As the COVID-19 pandemic continues to grow, and the virus continues to spread, the transmission risks of everyday interactions may become an ongoing concern.
A recent study from the University of Guelph looked at exposure to COVID-19 from high-touch surfaces within grocery stores, and found that the risk is low if physical distancing guidelines and recommended cleaning protocols are followed.
SARS-CoV-2 is mainly spread through direct personal contact, respiratory droplets and bodily fluids. Recent evidence suggests that indirect transmission, i.e. touching inanimate objects or surfaces (fomites) exposed to the virus and then becoming infected by touching the eyes, nose or mouth, is rare but possible.
When lockdowns and quarantine protocols restricted activities, concerns about transmission were geared toward places the public could still visit, such as retail food stores. In these settings, there were concerns about possible transfer of the virus to customers via high-touch surfaces. Information about the presence, survival and infectivity of SARS-CoV-2, the virus that causes COVID-19, was limited on surfaces, particularly outside laboratory settings.
Surface selection and testing
We tested 957 samples at four Ontario food retailers over a one-month period, during the second wave of the virus. Because of the reported survival of the SARS-CoV-2 virus on various surfaces, we tested a range of high-touch surface areas accessible to both employees and customers.
The presence of SARS-CoV-2 has been reported on surfaces in environments with high viral loads, such as hospital wards and patients’ rooms. Viral persistence and ability to remain active depend on several factors such as airflow, temperature and relative humidity within an indoor facility.
The type of material the virus is exposed to can also affect persistence. Studies have found that SARS-CoV-2 was viable for four hours on copper, 24 hours on cardboard, and 72 hours on plastic and stainless steel. Another coronavirus – the human coronavirus strain HCoV-229E, which causes symptoms of the common cold – can survive for two hours to nine days on various surfaces such as metal, glass or plastic. Temperatures within 30–40 °C reduced viral persistence and survival.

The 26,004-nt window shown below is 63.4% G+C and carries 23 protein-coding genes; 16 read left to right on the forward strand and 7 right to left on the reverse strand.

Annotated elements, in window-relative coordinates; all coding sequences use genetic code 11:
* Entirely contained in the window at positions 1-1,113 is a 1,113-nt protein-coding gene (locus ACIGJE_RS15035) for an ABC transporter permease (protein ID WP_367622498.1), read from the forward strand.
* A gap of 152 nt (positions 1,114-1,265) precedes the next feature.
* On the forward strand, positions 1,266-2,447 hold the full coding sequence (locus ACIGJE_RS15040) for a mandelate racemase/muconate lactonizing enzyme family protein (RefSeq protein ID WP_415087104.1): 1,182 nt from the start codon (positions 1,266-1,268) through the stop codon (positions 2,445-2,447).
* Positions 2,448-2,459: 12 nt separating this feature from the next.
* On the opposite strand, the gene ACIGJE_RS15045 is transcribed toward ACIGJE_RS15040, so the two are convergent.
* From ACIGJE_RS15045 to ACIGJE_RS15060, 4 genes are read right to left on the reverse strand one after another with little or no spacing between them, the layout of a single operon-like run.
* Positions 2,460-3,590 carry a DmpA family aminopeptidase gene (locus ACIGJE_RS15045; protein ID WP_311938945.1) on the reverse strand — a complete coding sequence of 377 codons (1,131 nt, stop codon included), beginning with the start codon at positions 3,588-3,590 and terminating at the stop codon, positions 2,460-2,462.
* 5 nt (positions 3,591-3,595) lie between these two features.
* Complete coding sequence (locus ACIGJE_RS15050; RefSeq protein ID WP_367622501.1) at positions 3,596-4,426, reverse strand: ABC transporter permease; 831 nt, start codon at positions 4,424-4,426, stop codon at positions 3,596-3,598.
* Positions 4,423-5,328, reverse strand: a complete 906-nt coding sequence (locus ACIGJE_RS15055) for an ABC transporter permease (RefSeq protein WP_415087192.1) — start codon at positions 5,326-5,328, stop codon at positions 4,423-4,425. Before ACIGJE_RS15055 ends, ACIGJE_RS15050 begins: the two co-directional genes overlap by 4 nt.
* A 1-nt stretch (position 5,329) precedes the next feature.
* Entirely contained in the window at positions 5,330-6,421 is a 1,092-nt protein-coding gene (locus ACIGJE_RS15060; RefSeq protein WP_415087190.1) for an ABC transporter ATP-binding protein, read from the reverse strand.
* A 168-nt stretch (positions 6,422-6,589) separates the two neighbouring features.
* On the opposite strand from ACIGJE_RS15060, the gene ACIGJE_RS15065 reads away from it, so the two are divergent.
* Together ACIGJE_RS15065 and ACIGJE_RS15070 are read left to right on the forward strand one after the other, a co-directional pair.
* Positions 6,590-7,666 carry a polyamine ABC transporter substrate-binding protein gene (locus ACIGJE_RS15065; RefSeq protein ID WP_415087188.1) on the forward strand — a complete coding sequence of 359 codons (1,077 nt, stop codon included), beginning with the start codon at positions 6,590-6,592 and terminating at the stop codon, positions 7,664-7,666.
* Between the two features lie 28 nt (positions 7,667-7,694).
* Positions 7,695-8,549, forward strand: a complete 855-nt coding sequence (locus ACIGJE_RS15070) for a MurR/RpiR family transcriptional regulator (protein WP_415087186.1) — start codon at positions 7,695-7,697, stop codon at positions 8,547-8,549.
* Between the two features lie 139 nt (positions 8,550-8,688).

Based on these data, high touch surface areas were identified in retail stores in four areas: payment stations, deli counters, refrigerated food sections and carts and baskets, as well as separations on a variety of surface types, including glass and plexiglass, metal bumpers. , plastic and metal handles.
Samples were collected in stores prior to daily operations and at the end of the working day to evaluate the public’s possible contribution to contamination of surfaces. The collected samples were stored in a cooler and transported for further processing and detection of viral RNA. Commercially available detection systems and reagent kits approved by Health Canada for environmental testing of SARS-CoV-2 were used to assess the presence or absence of viral RNA.
Presence of SARS-CoV-2 on selected surfaces
This study found that, regardless of store location (urban versus suburban), sampling day or time, surface location or surface material within the store, all samples tested negative for SARS-CoV-2 RNA, meaning that the values were below the detection limit of the method, which was also validated by control trials.
These results suggest that the risk of exposure from high-touch surfaces within the grocery store is low. This is dependent on the enforcement of retail outlets and implementation of physical distancing measures, regular sanitisation routines and systematic monitoring of the health of store personnel.
These results emphasize the importance of preventive measures to reduce the likelihood of encountering SARS-CoV-2 on surfaces commonly found and frequently touched in retail stores. This finding is in line with a recent study on the presence of SARS-CoV-2 on inanimate objects in hospitals. The study found that transmission of the virus through fomites is unlikely if cleaning procedures and precautions are maintained.
Next Steps: So What?
We believe that wearing a mask, maintaining physical distance, and cleaning and disinfecting contact surfaces significantly reduce the risk of transmission from surfaces to humans in grocery stores. These measures should continue even after vaccination because it is not known how contagious the newly emerging types are, and the extent of vaccination varies from place to place. It could be that the variants are less susceptible to disinfection or can be transmitted more easily.
Since it may not be possible to know the number of infected people in stores, the use of personal protective equipment and better cleaning procedures may be needed to ensure that future variants do not have unforeseen problems.